According to Nawaf Obaid, Director of the Center for Saudi Studies, you can kiss $30/barrel oil goodbye.
the grand design for a return to 30 dollars a barrel is hardly taken seriously by specialists . . . For technical reasons, the mobilization of surplus [Saudi] capacity can take up to eighteen months. Furthermore, the additional quantities produced are heavy crude whose strong sulfur content makes them undesirable to American refineries and are subjected to stringent emissions standards. Finally, investors fear new large-scale terrorist attacks in the Saudi "Black Gold Triangle" on the Persian Gulf. The "security" factor has had a direct impact of $4 on the price of a barrel.Two observations:
First, note that the 'not serious' price of $30/barrel is still well above last year's stated OPEC price band of $22-$28/barrel, a price band which has still not be officially discarded.
Second, I am surprised Obaid puts the "security risk factor" at only $4/barrel. If he is right, then it is really the forces of supply and demand, not terrorism, which are driving oil prices to post-Gulf War I records. Of course, what would "the fundamentals" be without the speculation inherent in a world ruled by finance capital?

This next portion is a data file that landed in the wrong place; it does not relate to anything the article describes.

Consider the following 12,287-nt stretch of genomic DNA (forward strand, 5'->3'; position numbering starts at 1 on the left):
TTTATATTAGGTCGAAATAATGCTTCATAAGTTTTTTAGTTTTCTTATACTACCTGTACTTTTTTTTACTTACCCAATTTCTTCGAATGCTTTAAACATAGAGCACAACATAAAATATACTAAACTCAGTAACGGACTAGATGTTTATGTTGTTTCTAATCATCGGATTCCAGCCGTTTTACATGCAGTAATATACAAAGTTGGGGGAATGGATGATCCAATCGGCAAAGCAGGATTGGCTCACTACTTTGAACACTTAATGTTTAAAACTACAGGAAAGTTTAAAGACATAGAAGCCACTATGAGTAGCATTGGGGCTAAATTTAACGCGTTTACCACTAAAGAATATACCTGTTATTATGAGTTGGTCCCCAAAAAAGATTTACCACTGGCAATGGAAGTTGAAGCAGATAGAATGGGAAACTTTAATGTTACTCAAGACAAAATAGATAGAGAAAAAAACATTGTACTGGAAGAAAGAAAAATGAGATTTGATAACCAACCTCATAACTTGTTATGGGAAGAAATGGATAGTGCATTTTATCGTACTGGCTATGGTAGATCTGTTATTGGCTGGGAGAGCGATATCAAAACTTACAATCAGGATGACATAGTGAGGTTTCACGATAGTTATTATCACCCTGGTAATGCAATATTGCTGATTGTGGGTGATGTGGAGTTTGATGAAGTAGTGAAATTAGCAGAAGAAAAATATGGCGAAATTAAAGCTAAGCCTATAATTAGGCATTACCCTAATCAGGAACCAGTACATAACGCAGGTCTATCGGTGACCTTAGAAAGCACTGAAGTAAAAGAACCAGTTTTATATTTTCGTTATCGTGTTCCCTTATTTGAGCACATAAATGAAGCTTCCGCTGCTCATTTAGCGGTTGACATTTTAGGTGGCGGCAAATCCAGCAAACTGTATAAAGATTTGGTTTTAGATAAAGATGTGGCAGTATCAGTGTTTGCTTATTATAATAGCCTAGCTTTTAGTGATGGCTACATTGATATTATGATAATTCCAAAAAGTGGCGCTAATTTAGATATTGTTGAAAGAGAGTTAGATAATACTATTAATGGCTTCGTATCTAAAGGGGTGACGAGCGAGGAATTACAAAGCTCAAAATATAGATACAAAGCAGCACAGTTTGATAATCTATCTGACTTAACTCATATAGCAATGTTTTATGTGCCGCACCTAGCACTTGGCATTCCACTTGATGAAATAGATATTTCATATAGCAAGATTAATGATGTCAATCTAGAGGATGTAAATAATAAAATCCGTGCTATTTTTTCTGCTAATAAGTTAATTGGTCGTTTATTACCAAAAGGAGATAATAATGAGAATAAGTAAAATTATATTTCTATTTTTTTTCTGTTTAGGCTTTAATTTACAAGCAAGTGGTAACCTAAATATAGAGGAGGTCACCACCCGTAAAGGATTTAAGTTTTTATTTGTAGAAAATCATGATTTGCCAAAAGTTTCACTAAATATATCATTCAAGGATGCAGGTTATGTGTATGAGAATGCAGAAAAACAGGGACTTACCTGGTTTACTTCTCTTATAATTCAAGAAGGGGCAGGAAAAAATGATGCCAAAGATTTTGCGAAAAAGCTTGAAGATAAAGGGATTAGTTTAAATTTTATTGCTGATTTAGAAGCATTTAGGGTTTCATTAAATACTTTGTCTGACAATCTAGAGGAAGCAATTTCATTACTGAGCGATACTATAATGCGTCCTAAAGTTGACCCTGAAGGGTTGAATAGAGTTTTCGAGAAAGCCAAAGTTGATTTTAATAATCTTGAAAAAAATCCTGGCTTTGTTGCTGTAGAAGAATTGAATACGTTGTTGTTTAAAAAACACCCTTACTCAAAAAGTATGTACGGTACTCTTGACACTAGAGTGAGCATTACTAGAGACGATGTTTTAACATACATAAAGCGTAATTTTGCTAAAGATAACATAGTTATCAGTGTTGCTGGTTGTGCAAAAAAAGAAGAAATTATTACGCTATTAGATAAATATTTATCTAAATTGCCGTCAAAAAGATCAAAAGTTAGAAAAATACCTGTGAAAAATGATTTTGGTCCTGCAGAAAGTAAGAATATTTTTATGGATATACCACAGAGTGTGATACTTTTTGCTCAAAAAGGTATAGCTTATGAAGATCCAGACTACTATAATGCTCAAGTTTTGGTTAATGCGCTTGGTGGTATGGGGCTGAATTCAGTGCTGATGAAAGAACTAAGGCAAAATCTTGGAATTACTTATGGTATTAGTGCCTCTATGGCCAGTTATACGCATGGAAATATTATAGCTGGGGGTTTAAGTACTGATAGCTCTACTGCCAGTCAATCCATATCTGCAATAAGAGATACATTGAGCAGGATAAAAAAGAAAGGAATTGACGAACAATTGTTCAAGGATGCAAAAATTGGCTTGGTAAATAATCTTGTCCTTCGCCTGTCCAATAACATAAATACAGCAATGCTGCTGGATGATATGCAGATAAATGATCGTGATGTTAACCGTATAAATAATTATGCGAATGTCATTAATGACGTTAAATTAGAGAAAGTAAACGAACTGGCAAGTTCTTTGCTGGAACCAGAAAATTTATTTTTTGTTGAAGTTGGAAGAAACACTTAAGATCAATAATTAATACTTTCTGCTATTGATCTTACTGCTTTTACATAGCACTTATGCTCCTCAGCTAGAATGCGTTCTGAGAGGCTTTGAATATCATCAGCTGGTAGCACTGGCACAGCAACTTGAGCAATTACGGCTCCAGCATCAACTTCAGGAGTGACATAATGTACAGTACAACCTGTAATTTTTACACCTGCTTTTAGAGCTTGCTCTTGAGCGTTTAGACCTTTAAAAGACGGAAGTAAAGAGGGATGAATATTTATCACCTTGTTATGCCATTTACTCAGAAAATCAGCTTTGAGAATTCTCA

"The current period lends itself perfectly to financial adventurism," underlines one trader. After having left the market briefly in the spring due to profit-taking, the speculators are back, taking part in the price inflation. The shortage is lasting, that is their leitmotiv. Indeed, despite the price rise, the oil companies have reduced their budgets for exploration and production. The pressures of institutional investors privileging the creation of shareholder value push the black gold majors to privilege share buy-backs or dividend distribution to the detriment of investment.